The project may have cost $900 million over budget, but it turned out to be a great milestone for American space travel. NASA definitely needed this boost after retiring its space shuttle fleet last year, which consisted of the Discovery, Endeavour, and Atlantis spacecrafts. American astronauts were then left to depend on Russia to reach the International Space Station (ISS), but private rocket company SpaceX stepped in to save the day shortly thereafter. SpaceX, which is owned by Elon Musk, successfully launched its unmanned Dragon capsule to the ISS in May. 
 
Curiosity will now undergo a series of tests before searching for signs of life (or the ingredients for life) on the Red Planet for two years. It will use instruments like a large robot arm, a weather station, a laser that can vaporize rocks at seven meters, a percussive drill and 4.8kg of plutonium-238. 

Sources: NASA, USA Today, CNN



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RE: Just further proof...
By Gurthang on 8/7/2012 1:06:24 PM , Rating: 1
You are confusing scale here.
The Apollo program was a essentially an open check for NASA to land a man on the moon which you might have noticed is significantly closer than Mars is. And was done in little baby steps proving each part of the program was going to work as planned. And even so many people were hurt or killed in the process. This rover was so far away and there were so many variables that once started EDL was a do or die situation.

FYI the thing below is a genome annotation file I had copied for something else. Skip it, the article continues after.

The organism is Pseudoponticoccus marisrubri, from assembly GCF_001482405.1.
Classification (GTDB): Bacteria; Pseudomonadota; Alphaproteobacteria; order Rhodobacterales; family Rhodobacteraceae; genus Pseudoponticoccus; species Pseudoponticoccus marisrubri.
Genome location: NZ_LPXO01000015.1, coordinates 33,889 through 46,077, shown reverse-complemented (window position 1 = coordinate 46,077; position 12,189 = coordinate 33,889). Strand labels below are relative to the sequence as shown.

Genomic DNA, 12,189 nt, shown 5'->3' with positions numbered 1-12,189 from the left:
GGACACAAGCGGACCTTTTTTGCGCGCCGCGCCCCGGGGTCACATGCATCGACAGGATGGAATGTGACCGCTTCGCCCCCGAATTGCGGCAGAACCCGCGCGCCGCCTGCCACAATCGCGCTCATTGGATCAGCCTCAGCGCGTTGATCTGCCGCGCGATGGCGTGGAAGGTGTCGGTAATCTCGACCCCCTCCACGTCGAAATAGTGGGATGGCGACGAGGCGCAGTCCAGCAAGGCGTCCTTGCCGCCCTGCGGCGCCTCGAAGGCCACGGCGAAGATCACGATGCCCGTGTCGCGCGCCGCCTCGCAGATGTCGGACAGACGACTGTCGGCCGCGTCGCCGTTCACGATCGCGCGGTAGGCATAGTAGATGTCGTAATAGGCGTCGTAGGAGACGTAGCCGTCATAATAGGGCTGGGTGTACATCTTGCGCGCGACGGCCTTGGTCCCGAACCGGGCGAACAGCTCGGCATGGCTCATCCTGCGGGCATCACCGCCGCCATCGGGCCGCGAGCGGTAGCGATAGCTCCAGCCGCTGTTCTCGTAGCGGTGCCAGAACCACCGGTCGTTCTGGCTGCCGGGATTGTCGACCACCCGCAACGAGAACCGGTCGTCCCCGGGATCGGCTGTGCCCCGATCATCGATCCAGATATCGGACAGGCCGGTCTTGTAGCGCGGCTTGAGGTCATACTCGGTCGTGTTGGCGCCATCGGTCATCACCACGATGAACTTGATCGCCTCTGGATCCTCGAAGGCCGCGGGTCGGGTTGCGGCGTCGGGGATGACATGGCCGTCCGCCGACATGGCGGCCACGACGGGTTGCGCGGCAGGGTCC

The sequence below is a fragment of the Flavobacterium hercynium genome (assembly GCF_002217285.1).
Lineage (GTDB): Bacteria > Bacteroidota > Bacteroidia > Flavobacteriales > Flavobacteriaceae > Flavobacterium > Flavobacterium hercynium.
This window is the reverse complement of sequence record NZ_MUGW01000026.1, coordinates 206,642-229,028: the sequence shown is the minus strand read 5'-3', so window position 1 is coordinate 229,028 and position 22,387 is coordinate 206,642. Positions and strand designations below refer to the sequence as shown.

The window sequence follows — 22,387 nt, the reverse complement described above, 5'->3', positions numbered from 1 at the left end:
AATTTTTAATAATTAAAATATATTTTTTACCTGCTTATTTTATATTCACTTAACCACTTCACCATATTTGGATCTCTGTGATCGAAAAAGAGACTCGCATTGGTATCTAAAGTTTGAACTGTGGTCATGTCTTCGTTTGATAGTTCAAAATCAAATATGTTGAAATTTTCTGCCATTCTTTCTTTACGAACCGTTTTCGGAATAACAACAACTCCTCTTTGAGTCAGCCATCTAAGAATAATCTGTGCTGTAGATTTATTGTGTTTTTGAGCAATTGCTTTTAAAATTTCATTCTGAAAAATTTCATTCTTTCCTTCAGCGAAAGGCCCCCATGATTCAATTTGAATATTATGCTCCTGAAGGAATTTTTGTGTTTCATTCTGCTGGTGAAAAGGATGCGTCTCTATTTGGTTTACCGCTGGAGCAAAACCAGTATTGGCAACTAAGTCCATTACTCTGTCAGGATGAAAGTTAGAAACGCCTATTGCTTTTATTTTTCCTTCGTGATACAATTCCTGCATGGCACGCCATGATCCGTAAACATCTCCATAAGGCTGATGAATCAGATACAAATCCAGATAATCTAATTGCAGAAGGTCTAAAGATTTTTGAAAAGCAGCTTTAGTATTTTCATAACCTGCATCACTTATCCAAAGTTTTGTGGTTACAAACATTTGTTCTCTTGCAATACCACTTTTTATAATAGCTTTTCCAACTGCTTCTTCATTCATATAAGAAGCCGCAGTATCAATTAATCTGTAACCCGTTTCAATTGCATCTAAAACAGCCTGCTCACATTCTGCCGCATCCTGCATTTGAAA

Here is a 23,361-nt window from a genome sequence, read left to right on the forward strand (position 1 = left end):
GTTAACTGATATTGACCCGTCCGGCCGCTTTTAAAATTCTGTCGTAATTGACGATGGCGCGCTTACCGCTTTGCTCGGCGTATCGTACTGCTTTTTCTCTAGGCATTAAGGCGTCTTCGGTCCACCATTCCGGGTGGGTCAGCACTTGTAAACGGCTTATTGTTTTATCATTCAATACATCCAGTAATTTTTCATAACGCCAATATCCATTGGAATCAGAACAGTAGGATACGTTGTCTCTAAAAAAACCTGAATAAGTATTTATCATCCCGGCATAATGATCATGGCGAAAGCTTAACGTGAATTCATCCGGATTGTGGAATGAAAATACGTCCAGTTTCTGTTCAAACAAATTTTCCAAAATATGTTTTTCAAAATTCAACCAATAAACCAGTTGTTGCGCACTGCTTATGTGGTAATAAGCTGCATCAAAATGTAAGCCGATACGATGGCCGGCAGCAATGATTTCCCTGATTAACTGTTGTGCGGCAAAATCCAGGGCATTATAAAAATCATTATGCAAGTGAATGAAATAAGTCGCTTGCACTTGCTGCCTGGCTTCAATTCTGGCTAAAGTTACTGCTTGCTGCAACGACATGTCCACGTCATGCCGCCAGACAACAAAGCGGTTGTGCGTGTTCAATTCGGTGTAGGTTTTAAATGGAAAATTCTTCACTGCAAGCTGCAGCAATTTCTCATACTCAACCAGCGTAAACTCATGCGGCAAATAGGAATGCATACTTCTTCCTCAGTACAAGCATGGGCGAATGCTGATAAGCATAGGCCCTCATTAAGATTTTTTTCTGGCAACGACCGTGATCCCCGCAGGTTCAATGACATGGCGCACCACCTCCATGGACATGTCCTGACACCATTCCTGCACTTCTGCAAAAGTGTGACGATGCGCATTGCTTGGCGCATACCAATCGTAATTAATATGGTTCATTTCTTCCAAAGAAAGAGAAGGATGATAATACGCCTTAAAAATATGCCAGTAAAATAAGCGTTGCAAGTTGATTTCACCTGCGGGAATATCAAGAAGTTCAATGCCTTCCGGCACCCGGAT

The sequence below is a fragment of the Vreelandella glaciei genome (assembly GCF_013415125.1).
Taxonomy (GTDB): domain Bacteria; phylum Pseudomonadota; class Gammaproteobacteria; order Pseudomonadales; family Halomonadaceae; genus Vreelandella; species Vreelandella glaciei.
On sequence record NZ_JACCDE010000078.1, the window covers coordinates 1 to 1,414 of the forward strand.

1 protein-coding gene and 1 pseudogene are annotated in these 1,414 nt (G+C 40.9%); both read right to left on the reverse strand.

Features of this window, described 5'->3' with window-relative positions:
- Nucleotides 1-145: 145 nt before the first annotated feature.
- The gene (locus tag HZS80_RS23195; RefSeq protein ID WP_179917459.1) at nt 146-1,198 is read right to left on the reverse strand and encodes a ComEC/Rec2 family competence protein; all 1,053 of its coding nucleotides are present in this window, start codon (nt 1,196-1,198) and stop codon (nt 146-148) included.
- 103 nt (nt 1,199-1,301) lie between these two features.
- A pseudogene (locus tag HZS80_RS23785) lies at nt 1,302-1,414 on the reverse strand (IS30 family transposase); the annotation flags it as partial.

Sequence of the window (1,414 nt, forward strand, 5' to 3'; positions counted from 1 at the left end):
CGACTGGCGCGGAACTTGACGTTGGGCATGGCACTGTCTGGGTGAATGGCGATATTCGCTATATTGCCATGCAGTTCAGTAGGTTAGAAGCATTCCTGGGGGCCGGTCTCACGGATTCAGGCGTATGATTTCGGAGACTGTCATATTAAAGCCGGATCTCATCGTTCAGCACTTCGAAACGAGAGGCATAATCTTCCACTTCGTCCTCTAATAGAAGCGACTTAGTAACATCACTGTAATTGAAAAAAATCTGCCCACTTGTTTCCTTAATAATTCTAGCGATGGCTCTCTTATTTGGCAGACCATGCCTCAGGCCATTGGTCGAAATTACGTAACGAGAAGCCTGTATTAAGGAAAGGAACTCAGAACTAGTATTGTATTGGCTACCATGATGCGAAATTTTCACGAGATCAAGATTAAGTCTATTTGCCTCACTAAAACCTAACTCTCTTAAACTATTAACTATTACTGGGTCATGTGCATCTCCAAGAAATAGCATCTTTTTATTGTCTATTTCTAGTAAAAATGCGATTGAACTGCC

That said Appolo was a pioneering effort which advanced our space program consideribly. The point you seem to be missing is that we stopped pushing things on the manned exploration front after Apollo essentially just coasting on the space shuttle for 30 years. Things have gotten cheaper and only slightly better for manned space flight since we landed on the moon. Because we as a country having done the whole moon thing seem to be happy maintaing a RV in orbit and unwilling to fund bigger things.

A better comparison than Apollo is the Viking program. Which at the time cost 1 billion. Or about 3.9 billion in today's dollars. The viking landers could only sit like a turd where they landed, and contained only few intruments. The rovers are amazing not just in what they can do but how much science they pack into gram of vehicle.

To me the biggest failure of the MSL program was that they did not make several at once, wait for the first one to land and tweak the others slightly based on what they learn from the first one.

And finally these people are celbrating because they have spent years of their lives planng, building, designing, and operating this rover and it just completed with flying colors the the most dangerous portion of it's mission.

I don't know about you but I'd be pretty happy too.

So if you are going to doubt the moon landing why not just doubt all of NASA I mean since you can't build a spaceship and go to the moon yourself or even believe that it could be done, apparently nobody else can either. Enjoy that.. I'll continue to cheer on NASA.


"There is a single light of science, and to brighten it anywhere is to brighten it everywhere." -- Isaac Asimov